The four federal dams on the lower Snake River provide clean, renewable energy to meet Northwest power needs, stabilize the region’s transmission system, and fight climate change. Despite some statements indicating that they are easily replaced, the facts show that they are invaluable to our region.
How much power do the lower Snake River dams produce?
The lower Snake River dams account for over 10% of the federal system energy supply and generate enough electricity—on average—to annually power a city the size of Seattle. They also help in dealing with power emergencies, such as regional shortages due to extreme weather conditions. The four dams can power roughly two million homes during heat waves or cold snaps.
Up to one quarter of BPA’s operating reserves are provided by the lower Snake River dams. Reserves are the additional capacity that utilities are required to hold in case of unexpected changes in generation or electrical demand. BPA is required to hold these reserves to ensure the reliability of the grid and to balance other renewable resources, like wind and solar power.
What additional benefits do they provide?
Ice Harbor Dam (and its interaction with the McNary Dam reservoir downstream) provides a crucial source of drinking water for Tri-Cities communities. It also enables irrigation for 60,000 acres of farmland in Central and Southeastern Washington. Agriculture would be significantly harmed, and communities would face more severe drought conditions without these dams.
Due to transmission constraints throughout the region, the lower Snake River dams provide a critical local source of reliable power and voltage for this part of the state.
Could the lower Snake River dams be replaced with another clean energy source?
Given today’s commercial technology, some of the most likely replacements for the generating capabilities of the lower Snake River dams—including their 24/7 ability to respond when needed—would be carbon-emitting power plants. In a 2016 assessment, the Bonneville Power Administration estimated that replacing the lower Snake dams with highly efficient natural gas generation would increase the region’s carbon dioxide emissions between two and 2.6 million metric tons annually. That number is the equivalent of the emissions of nearly 421,000 cars on the road each year.
What would be the impact of breaching or removing them?
Without the lower Snake River dams, many communities in the Eastern regions of the Pacific Northwest would be worse off. They would lose access to water for drinking and irrigation, as well as reliable power. Losing the lower Snake River dams would have a devastating impact on over 300,000 people who call the area home.
Beyond that, breaching or removing these dams would be a step backwards in achieving the Northwest’s climate goals. As stated above, the only viable replacement would be carbon-emitting. It would also force a major change in the shipping of goods, requiring them to be transported by train and truck instead of by barge. These less efficient methods of shipping mean more carbon and pollution for the Northwest.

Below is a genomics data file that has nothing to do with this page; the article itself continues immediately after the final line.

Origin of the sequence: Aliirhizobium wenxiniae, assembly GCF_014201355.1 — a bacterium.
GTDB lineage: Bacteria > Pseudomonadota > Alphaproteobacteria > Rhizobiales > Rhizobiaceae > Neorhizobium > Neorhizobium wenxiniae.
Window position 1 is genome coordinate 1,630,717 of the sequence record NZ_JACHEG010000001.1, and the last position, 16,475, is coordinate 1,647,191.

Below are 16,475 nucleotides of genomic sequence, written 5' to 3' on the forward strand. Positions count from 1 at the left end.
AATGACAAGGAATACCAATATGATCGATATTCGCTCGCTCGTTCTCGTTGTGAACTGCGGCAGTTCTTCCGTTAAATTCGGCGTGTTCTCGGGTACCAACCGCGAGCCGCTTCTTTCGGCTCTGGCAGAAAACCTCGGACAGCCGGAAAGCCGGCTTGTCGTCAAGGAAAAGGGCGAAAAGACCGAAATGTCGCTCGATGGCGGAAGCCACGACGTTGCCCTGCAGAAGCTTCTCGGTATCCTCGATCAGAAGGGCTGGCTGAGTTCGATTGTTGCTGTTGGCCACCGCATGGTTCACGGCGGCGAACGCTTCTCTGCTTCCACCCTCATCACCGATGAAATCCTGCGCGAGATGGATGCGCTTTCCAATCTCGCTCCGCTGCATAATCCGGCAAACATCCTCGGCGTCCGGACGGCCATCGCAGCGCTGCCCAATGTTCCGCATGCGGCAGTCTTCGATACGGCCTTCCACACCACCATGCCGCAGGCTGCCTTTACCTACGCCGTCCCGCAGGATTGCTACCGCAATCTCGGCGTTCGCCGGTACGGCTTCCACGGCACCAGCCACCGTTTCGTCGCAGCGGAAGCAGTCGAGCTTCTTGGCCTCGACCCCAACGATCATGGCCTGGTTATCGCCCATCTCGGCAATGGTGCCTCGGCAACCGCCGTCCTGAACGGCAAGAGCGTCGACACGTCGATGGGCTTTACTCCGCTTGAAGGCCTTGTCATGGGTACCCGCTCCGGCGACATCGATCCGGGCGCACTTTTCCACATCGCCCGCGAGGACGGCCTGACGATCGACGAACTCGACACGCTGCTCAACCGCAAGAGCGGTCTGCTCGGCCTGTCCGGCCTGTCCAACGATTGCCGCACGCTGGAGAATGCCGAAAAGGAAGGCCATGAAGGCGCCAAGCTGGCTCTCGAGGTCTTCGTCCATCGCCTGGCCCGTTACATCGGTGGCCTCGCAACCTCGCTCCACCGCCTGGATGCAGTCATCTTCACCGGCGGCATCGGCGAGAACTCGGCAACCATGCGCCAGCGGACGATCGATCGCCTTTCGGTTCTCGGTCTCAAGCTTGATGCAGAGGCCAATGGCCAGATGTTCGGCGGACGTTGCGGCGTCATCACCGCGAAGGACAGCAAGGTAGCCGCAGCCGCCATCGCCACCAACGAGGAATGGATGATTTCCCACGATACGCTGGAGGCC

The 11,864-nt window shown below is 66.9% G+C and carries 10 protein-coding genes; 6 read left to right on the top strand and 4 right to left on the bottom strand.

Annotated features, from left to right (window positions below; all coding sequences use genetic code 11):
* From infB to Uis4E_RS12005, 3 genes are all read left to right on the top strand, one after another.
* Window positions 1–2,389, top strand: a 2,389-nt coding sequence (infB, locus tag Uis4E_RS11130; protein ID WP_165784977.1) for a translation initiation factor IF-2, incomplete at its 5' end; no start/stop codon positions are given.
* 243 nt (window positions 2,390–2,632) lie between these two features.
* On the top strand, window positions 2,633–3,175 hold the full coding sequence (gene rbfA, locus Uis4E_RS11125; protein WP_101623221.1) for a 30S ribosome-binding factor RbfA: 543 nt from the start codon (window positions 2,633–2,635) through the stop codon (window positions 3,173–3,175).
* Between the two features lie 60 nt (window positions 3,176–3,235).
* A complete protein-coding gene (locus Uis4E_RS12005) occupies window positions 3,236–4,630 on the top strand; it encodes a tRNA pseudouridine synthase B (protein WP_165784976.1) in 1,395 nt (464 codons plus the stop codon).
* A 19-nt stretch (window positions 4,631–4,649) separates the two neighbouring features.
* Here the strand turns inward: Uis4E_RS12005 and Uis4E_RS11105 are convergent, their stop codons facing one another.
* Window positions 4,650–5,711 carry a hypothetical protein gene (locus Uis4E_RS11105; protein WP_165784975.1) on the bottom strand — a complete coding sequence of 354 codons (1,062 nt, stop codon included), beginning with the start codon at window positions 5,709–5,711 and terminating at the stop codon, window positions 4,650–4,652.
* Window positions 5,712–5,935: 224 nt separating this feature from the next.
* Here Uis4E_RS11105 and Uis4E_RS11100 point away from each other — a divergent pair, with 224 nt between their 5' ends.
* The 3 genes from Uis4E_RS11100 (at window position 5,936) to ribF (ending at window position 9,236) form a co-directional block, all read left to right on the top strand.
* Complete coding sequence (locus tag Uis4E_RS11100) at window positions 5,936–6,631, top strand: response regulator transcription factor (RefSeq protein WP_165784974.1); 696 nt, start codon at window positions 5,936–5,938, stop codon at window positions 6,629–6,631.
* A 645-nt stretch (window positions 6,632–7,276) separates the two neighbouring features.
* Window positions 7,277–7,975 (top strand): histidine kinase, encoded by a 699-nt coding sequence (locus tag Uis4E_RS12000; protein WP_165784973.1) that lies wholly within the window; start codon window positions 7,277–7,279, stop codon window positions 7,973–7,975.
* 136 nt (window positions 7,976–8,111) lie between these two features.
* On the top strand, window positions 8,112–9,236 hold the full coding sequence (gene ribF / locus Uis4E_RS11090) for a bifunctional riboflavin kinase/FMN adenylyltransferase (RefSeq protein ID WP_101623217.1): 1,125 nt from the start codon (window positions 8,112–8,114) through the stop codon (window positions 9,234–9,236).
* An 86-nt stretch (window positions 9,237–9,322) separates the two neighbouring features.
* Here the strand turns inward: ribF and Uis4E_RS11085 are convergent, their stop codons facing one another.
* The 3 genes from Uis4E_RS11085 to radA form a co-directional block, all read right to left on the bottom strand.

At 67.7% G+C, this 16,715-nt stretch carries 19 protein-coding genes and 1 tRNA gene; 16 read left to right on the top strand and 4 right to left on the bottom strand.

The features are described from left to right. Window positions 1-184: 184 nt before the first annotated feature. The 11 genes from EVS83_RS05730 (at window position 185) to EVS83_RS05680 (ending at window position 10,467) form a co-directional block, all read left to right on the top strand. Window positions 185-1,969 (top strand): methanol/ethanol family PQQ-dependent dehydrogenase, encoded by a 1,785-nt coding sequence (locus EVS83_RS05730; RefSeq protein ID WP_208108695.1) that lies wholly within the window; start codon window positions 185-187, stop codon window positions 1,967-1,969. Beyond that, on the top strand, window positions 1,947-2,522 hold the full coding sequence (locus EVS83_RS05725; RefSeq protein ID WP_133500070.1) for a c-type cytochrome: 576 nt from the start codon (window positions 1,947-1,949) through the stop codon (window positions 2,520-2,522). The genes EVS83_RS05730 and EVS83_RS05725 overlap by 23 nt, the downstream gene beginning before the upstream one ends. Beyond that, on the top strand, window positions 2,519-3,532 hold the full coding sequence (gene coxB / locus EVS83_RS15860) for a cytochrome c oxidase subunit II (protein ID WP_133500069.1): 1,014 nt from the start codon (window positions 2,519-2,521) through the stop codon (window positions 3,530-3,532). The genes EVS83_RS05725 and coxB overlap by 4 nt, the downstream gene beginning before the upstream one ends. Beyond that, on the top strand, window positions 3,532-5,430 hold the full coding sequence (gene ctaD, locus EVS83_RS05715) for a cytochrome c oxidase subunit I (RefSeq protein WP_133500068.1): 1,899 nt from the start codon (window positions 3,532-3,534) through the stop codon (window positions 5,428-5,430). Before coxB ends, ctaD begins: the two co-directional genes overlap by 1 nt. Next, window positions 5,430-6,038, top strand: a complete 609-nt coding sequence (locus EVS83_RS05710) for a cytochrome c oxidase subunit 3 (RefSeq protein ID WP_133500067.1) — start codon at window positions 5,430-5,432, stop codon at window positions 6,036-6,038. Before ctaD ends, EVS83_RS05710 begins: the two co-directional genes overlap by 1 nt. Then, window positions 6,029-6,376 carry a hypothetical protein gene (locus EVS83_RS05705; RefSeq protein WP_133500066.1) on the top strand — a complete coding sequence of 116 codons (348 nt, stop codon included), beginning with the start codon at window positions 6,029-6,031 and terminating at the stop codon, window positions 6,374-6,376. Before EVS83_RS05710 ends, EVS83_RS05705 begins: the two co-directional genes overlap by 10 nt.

Can we help the recovery of salmon and orca whales by removing the lower Snake river dams?F
Intense studies have been and are continuing to be conducted to determine what impact the Snake river dams are having on salmon and orcas. This is partly because after the last federal dam on the Snake River was completed in 1975, adult salmon returns dwindled.
During the same time frame, however, ocean conditions shifted from cooler-than-normal temperatures to warmer-than-normal temperatures. This type of shift has been determined to be a leading indicator of reduced adult salmon returns. There is strong evidence that ocean conditions, including ocean temperatures, form an important predictor of future adult salmon returns as well.
Some believe growing numbers of seals and sea lions, which feed on the fish, are behind the declines as well. Others say the warming and acidifying of the ocean is starting to affect the food web that the salmon depend on.
Thus far, the conclusion that has been reached is that the lower Snake river dams cannot be linked to the declines seen in Snake River salmon and steelhead. Rather, the pattern of decline has been observed in all rivers along the West coast, including free-flowing rivers. By comparison, the Snake River actually boasts some of the best juvenile survival rates, and improvements at the lower Snake river dams have led to conditions that are regarded as better than those in natural, free-flowing rivers.
Meanwhile, a NOAA Fisheries analysis showed that chinook from the Puget Sound—not the Columbia or Snake rivers—are the top priority salmon stock for Southern Resident Killer Whales. Unfortunately, while the Columbia and Snake rivers saw a record number of adult chinook salmon returns this past decade, Puget Sound chinook numbers did not.
Scientists point to a loss of habitat around the Sound and a population explosion of seals and sea lions in the Sound as contributing factors to their struggles. Researches also identified measurable amounts of prescription and illicit drugs and other chemicals found in the Puget Sound’s salmon as causes for concern.
Importantly, NOAA Fisheries found that the hatchery chinook in the Columbia and Snake river basins more than compensate for fish lost as a result of dams in terms of availability for orca whales. However, the resident orcas spend little time feeding in the areas where Columbia and Snake river chinook are present.
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